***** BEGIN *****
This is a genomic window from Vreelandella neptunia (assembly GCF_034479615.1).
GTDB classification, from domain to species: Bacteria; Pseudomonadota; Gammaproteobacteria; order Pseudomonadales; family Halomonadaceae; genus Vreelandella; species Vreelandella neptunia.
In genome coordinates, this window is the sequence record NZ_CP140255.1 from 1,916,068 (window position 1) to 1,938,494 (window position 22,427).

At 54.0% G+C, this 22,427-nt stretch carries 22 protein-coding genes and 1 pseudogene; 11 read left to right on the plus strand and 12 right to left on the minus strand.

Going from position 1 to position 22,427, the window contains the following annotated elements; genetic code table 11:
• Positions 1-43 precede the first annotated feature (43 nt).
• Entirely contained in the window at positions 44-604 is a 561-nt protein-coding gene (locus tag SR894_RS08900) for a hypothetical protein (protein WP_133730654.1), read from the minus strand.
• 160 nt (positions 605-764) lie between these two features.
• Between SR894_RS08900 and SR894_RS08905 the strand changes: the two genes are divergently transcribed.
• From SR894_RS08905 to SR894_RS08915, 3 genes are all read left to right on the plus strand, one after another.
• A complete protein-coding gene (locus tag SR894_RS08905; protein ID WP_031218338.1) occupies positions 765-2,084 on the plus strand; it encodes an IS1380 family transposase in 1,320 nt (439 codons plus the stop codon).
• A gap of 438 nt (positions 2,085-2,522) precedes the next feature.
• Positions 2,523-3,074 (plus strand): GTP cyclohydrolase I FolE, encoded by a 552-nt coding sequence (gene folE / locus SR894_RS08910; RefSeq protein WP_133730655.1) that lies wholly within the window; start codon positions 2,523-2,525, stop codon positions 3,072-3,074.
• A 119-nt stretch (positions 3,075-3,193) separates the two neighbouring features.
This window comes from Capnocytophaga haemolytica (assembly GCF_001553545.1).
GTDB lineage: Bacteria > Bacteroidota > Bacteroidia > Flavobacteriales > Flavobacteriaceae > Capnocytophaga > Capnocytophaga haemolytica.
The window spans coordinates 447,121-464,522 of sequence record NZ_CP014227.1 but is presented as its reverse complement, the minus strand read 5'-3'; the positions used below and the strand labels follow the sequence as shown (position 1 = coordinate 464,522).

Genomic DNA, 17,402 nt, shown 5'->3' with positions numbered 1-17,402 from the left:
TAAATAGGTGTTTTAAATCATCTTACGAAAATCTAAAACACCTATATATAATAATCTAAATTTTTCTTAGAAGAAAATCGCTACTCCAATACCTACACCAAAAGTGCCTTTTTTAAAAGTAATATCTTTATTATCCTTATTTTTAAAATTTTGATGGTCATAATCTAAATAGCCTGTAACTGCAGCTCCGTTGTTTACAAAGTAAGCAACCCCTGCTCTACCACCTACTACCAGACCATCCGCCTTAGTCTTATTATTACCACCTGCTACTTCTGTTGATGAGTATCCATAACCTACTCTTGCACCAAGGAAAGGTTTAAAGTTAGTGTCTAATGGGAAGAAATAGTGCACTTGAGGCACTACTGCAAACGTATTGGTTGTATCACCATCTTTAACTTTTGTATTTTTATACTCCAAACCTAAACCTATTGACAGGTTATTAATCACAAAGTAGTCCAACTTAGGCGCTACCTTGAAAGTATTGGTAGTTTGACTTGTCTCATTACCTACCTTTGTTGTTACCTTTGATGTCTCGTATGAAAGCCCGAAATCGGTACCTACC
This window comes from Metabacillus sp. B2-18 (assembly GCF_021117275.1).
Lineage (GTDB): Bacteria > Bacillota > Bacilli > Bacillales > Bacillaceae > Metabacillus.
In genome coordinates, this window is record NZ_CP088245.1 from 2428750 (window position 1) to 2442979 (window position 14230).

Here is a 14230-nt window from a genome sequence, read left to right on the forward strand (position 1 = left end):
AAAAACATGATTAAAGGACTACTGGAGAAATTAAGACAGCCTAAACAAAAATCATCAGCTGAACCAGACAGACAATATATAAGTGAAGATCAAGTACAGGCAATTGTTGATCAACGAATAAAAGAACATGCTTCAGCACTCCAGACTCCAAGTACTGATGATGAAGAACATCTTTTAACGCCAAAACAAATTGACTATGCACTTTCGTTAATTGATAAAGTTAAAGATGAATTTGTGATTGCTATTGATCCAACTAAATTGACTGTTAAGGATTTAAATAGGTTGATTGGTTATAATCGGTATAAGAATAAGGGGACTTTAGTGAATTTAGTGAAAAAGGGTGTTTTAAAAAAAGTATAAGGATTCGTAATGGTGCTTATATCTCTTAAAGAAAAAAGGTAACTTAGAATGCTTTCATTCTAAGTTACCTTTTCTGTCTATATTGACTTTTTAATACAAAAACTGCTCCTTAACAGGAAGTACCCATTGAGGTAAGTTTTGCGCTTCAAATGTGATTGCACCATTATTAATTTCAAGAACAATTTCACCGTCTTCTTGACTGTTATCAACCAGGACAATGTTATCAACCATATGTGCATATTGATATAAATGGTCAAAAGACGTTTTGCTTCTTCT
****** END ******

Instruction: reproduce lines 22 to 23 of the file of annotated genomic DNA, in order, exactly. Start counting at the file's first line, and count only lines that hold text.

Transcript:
In genome coordinates, this window is record NZ_CP088245.1 from 2428750 (window position 1) to 2442979 (window position 14230).

Here is a 14230-nt window from a genome sequence, read left to right on the forward strand (position 1 = left end):